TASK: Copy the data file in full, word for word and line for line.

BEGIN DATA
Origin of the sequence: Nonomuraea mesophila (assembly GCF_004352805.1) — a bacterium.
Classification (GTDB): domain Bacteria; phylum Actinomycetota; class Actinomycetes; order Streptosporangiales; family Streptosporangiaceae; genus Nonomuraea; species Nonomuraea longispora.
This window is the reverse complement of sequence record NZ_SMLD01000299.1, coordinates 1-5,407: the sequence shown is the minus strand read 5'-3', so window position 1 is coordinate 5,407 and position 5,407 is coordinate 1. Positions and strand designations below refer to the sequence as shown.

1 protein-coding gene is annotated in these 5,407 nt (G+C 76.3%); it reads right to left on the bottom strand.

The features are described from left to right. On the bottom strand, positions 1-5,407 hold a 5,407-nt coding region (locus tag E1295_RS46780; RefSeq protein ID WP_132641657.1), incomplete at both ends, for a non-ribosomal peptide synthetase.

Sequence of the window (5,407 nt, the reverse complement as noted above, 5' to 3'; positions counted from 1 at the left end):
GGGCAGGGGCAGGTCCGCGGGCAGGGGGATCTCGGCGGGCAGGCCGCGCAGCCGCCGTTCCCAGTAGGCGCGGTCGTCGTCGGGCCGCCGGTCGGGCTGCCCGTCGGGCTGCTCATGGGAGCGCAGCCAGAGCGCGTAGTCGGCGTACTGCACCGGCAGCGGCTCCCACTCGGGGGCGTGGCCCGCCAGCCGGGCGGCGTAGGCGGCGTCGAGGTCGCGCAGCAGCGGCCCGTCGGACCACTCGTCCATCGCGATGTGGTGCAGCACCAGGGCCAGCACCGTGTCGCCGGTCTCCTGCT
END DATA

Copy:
Origin of the sequence: Nonomuraea mesophila (assembly GCF_004352805.1) — a bacterium.
Classification (GTDB): domain Bacteria; phylum Actinomycetota; class Actinomycetes; order Streptosporangiales; family Streptosporangiaceae; genus Nonomuraea; species Nonomuraea longispora.
This window is the reverse complement of sequence record NZ_SMLD01000299.1, coordinates 1-5,407: the sequence shown is the minus strand read 5'-3', so window position 1 is coordinate 5,407 and position 5,407 is coordinate 1. Positions and strand designations below refer to the sequence as shown.

1 protein-coding gene is annotated in these 5,407 nt (G+C 76.3%); it reads right to left on the bottom strand.

The features are described from left to right. On the bottom strand, positions 1-5,407 hold a 5,407-nt coding region (locus tag E1295_RS46780; RefSeq protein ID WP_132641657.1), incomplete at both ends, for a non-ribosomal peptide synthetase.

Sequence of the window (5,407 nt, the reverse complement as noted above, 5' to 3'; positions counted from 1 at the left end):
GGGCAGGGGCAGGTCCGCGGGCAGGGGGATCTCGGCGGGCAGGCCGCGCAGCCGCCGTTCCCAGTAGGCGCGGTCGTCGTCGGGCCGCCGGTCGGGCTGCCCGTCGGGCTGCTCATGGGAGCGCAGCCAGAGCGCGTAGTCGGCGTACTGCACCGGCAGCGGCTCCCACTCGGGGGCGTGGCCCGCCAGCCGGGCGGCGTAGGCGGCGTCGAGGTCGCGCAGCAGCGGCCCGTCGGACCACTCGTCCATCGCGATGTGGTGCAGCACCAGGGCCAGCACCGTGTCGCCGGTCTCCTGCT